Raffles is one of those places in the Virgin Islands where, if you live here, you immediately look around upon arrival to see just who and how many of the people already there that you know. There are invariably some tourists, but I have always found the majority of the crowd to be locals.
There is an Early Bird Special menu available between 5 and 7 p.m. for those looking for a lower-cost dinner than what is offered on the main menu. Specials noted by this reviewer were $14.95 and included a good selection of pasta, meat and seafood entrees.
A longtime fixture at Compass Point Marina, Raffles is known locally for its excellent music card. On Thursdays, Nicky Russell (a.k.a. calypsonian "Mighty Whitey") presents his repertoire of Caribbean tunes from 7:30 p.m. until. Nicky has been strumming his guitar and singing on St. Thomas for the better part of 30 years and has quite a local following.
On Fridays, it's blues and jazz from 7 to 10 p.m. On Saturdays, a trio plays keyboards, bass and an eclectic mix of other stringed instruments. The musicians are mature enough to keep the decibels down to a level where patrons can carry on a conversation, and their music is interesting enough that many – this reviewer included — choose to listen to it.
Sundays feature "open mike" entertainment starting at 8 p.m., with a belly dancer at 8:30 (to help you work off all those calories). You can play, dance, or do whatever is your musical thing — or sit back and enjoy others enjoying themselves.
Given all of the above, you might say Raffles offers a tasteful experience.
It gets even better when you try the regular menu.
The dinner salad can be very simple but the vinaigrette is one of the best I have experienced. The fresh, homemade, multigrain bread is flavored with herbs and served with a dish of olive oil flavored with more herbs. It is great for sopping up the leftover salad dressing, too.
I have always had a liking for lamb, and especially lamb shank. Raffles does one to a turn with rich mushroom gravy and a few vegetables draped over the meat. Under the shank is a thin bed of potatoes which are described as "garlic" but do not detract from the flavor of the gravy.
The only thing I would change in the dish is to reduce the amount of salt. While recent medical findings indicate that salt is not quite as bad for our health as researchers once believed, it is still not good for us. And, used to excess, it detracts from the natural flavors of the meat, wine and mushrooms instead of highlighting them.
Raffles bills itself as specializing in duck and seafood. One special is a French stew with large chunks of potatoes, strips of duck, a bit of pork and some lamb all married with a light sauce. In this case, I found the salt less overpowering and the blend of meat juices most palate-pleasing. Now, if the chef would only dice the potatoes a half inch (no more than five-eighths) on the side, they would carry more of that great sauce to the palate and optimize the pleasure.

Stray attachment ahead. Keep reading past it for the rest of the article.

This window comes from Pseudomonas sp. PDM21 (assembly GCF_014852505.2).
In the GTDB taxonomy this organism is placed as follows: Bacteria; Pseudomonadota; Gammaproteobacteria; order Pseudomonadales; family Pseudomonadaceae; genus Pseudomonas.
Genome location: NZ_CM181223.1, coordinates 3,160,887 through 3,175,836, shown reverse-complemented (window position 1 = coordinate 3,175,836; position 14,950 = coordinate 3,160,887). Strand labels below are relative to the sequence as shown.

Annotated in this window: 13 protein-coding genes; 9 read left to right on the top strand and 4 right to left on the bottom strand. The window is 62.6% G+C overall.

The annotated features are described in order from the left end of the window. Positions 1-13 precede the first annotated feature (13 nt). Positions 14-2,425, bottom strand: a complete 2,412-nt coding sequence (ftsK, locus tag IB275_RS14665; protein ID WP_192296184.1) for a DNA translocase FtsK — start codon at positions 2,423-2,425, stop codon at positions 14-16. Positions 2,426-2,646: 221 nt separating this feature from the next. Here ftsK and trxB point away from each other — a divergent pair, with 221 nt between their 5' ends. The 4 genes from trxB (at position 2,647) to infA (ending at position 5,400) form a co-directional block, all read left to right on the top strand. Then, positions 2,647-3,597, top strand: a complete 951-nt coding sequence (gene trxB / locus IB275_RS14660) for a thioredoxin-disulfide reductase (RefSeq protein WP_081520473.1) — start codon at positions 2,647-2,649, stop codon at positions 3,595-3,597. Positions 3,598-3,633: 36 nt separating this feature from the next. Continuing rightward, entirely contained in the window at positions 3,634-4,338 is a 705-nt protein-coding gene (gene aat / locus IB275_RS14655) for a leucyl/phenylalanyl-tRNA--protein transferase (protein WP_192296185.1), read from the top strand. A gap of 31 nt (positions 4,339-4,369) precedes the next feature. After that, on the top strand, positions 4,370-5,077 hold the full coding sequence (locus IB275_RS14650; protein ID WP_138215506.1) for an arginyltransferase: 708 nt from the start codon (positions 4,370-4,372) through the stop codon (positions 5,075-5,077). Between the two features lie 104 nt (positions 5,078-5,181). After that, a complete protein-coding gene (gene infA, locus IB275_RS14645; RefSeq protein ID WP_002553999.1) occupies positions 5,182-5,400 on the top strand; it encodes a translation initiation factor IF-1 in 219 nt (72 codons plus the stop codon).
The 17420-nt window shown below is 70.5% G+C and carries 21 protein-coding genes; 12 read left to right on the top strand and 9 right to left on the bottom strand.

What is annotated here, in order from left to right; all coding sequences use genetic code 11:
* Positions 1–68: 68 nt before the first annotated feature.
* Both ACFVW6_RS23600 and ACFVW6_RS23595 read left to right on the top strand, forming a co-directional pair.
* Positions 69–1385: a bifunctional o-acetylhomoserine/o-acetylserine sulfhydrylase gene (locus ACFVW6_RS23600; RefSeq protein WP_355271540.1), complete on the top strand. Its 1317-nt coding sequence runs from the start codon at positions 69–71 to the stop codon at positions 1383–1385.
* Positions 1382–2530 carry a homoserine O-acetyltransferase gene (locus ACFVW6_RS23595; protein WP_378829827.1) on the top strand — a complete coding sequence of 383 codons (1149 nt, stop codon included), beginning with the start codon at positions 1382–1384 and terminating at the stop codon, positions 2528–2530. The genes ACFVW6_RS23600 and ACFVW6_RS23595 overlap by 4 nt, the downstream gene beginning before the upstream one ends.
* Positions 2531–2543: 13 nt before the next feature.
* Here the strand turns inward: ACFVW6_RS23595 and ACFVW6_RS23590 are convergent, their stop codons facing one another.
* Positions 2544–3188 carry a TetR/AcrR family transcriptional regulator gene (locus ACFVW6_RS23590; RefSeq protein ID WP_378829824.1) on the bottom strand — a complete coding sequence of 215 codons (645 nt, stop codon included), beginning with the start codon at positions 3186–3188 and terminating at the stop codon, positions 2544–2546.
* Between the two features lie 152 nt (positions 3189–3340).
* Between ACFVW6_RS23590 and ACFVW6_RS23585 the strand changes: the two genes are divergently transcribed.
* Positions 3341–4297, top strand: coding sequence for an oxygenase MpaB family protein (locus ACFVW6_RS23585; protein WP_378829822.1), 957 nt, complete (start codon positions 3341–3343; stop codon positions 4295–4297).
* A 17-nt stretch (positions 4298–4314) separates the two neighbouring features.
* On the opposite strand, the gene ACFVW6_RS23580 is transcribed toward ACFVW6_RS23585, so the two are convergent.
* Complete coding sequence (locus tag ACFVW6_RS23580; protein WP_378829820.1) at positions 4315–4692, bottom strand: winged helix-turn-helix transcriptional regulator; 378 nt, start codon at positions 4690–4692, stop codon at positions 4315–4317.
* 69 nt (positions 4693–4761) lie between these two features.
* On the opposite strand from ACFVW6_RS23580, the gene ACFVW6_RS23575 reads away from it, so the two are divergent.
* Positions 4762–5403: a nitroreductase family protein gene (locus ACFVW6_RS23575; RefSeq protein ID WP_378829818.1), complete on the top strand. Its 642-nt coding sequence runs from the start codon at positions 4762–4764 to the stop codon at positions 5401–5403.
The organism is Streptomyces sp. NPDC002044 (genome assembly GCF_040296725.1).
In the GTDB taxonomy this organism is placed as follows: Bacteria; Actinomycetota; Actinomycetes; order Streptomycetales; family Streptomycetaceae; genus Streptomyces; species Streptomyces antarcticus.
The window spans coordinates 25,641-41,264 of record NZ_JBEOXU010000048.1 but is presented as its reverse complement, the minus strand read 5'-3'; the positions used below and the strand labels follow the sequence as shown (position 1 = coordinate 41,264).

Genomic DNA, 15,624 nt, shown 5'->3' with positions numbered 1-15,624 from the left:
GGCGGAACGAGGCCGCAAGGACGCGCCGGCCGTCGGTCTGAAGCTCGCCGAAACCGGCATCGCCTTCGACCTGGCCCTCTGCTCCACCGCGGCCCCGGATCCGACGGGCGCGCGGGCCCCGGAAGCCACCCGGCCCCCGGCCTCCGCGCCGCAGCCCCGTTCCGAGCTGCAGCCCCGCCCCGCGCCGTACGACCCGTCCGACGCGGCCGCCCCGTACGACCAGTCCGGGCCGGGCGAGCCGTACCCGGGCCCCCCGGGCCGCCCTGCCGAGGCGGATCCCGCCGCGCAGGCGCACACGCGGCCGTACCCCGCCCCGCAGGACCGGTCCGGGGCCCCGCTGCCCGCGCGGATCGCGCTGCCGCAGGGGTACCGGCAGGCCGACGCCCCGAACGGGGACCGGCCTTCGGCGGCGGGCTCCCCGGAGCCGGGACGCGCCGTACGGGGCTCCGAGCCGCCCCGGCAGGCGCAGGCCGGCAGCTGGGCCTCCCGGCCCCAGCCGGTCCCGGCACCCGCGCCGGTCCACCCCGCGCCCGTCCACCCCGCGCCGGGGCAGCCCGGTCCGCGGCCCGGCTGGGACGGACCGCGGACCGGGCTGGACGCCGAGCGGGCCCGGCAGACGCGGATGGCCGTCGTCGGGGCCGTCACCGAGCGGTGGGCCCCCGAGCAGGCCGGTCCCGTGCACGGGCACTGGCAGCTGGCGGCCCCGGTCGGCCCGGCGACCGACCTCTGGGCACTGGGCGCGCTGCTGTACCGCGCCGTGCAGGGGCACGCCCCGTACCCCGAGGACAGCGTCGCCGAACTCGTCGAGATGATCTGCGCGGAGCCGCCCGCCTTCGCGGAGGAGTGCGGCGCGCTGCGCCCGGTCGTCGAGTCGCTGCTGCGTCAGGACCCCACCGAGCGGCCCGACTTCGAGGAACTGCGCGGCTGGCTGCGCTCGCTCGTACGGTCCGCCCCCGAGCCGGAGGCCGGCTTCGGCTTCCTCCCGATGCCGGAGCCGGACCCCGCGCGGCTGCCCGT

The desserts are rich, good-sized and varied. If you are hesitant about consuming so much rich food at one sitting, see if your companion is willing to go for one item with two spoons or forks so you can share. The atmosphere is so enjoyable that you might as well extend the evening to the maximum. A cup of, yes, good coffee or an after-dinner drink will add a fine finishing touch.
The bathrooms at Raffles are commodious, clean and well stocked. I thought the magazine atop the toilet tank was a nice touch.
While Raffles is high on atmosphere and quality of food, you do pay for it. Bar drinks are almost the price of the bottle, and the extensive list of blender drinks is strictly for tourists out on a spree. Still, if you are careful, two can have a memorable meal from the regular menu for under $50. If you throw caution to the wind, the tab can top $100 for two very quickly, but the price should not be off-putting, as you get what you pay for. But be forewarned so that you are not shocked at the end of your evening.
Raffles has been a participant in the Rotary East Dine Out program. Via a coupon book, this program entices you to some of the better restaurants on St. Thomas and St. John by offering a free second entree, drink or dessert, depending on the establishment. Proceeds from the coupon book sales go to Rotary programs for youth. The 2001 books are expected to be available in mid-April, with coupons valid until December.
Ambience: 5 stars
Food: 4 stars
Service: 4 stars
Value: 3 stars
Compass Point Marina
Dinner nightly except Monday, 5-10 p.m.
Brunch Sunday 11 a.m. – 2:30 p.m.
Live music Thursday-Sunday nights
Amex, Visa, MasterCard
Editor's note: The Tottering Taster is a senior citizen dedicated to enjoying good food who dines in local establishments to bring Source readers unsolicited assessments biased in favor of an ultimate eating-out experience. The individual uses a pseudonym so restaurant personnel will not be able to identify the reviewer and try to influence the review.